Rathcoole Co Dublin is within city reach but has all the calm of the country
Access to the great outdoors, a mature housing stock and plenty of places to go and things to do means Rathcoole is a village that’s well worth a look
There is plenty to keep you occupied in this southside village and, if you want, town is just a hop and a skip away. Illustration: Aoife Dooley
At a 16km drive from Dublin city centre, Rathcoole is just about the last village you'll find on the Dublin side of the N7. It’s a bustling village of around 4,500 people with a lively community and neighbourhood spirit.
“I've always lived in Rathcoole,” says Emma Kinsella, a primary-school teacher who grew up in the village and chose to buy in Peyton, a new development, with her husband. “One of the main draws for me is how close it is to the city centre,” she says. “I like being in the countryside while also being close to Dublin city – and I love being able to hop on the Luas and go into town.”
“It’s a great location,” says Kinsella. “For the airport, for town, for gigs, for restaurants… while also having the advantage of being in the countryside, and being so close to Naas.”
Its good access links to Dublin city centre are not the only draw of this southside Dublin spot; for a relatively small village, it has one of Ireland's most famous pubs – “An Poitín Stil is a great pub,” Kinsella effuses – and it can also lay claim to one of the biggest, and arguably nicest, Avoca shops and restaurants in the country.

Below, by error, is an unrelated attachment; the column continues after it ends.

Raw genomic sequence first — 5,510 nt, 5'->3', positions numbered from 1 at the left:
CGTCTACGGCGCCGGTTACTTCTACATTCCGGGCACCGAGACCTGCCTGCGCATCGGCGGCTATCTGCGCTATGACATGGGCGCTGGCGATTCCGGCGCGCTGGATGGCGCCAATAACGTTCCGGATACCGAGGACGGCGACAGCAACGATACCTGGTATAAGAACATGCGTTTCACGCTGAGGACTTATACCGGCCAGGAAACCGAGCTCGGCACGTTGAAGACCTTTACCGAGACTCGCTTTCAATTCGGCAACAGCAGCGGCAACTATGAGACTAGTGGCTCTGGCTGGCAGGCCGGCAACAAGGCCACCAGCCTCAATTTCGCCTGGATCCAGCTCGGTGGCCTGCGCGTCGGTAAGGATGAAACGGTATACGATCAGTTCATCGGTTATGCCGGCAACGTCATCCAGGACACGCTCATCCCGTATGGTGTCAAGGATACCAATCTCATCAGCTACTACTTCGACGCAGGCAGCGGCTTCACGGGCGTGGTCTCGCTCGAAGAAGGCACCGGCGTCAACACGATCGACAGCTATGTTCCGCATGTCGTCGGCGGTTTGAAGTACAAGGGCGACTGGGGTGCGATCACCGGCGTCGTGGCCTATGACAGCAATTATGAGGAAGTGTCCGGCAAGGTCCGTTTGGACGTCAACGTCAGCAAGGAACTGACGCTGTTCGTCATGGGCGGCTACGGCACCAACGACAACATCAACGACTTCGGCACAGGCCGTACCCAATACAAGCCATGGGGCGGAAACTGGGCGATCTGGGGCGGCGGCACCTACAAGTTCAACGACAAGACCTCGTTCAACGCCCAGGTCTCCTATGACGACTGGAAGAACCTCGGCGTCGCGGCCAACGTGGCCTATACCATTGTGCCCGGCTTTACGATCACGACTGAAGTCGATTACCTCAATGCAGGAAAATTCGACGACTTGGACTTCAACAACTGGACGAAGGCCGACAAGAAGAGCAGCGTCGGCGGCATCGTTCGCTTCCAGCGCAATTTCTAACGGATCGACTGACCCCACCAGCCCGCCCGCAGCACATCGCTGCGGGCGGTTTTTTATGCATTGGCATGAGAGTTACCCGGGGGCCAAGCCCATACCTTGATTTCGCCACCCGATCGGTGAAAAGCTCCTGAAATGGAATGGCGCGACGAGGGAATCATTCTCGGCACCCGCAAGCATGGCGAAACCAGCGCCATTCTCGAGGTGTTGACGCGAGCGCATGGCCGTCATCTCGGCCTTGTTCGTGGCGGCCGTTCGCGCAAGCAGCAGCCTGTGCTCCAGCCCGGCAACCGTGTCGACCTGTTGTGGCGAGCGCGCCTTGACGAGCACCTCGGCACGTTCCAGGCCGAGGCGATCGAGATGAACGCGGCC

“My favourite spot would definitely be Avoca,” says Kinsella. “It's a very, very big draw. It's a beautiful restaurant, has great takeaway food and beautiful home-made meals to cook at home. The coffee is delicious – and they do babyccinos for kids!”
It is a firm part of the Kinsella family's weekend routine. “At the weekends we might go down to Avoca for breakfast, then get a takeaway coffee to bring into Rathcoole Park and wander around,” Kinsella says. “The park is really nice - ideal for kids because there's a very safe playground and lovely walkway, and it has one of the tallest slides in Ireland, apparently. The kids love it. It's really nice to meet friends and go for walks there, as well.”
How do I get here?
Rathcoole has long been served by the 69 Dublin bus, departing from Aston Quay in the city centre on an hourly schedule and ending in Rathcoole, via Clondalkin. There is a 69N Nitelink service at weekends. Commuter train services can be accessed from Hazelhatch and Celbridge train station, which is 12 minutes' drive away and offers a 26-minute travel time to Heuston Station.
There is also a coach service that goes to The Square in Tallaght, as well as the nearby Luas stop at Citywest, a seven-minute drive from the village of Rathcoole itself.
Rathcoole is well served by schools, with two primary schools in the village offering both Irish – Scoil Chrónáin – and English – Holy Family National School. There is also a large secondary school in the village, Holy Family Community School, on the Kilteel Rd, whose famous alumni include singer-songwriter Dermot Kennedy, jockey Ruby Walsh and former Den TV presenter, Kathryn McKiernan.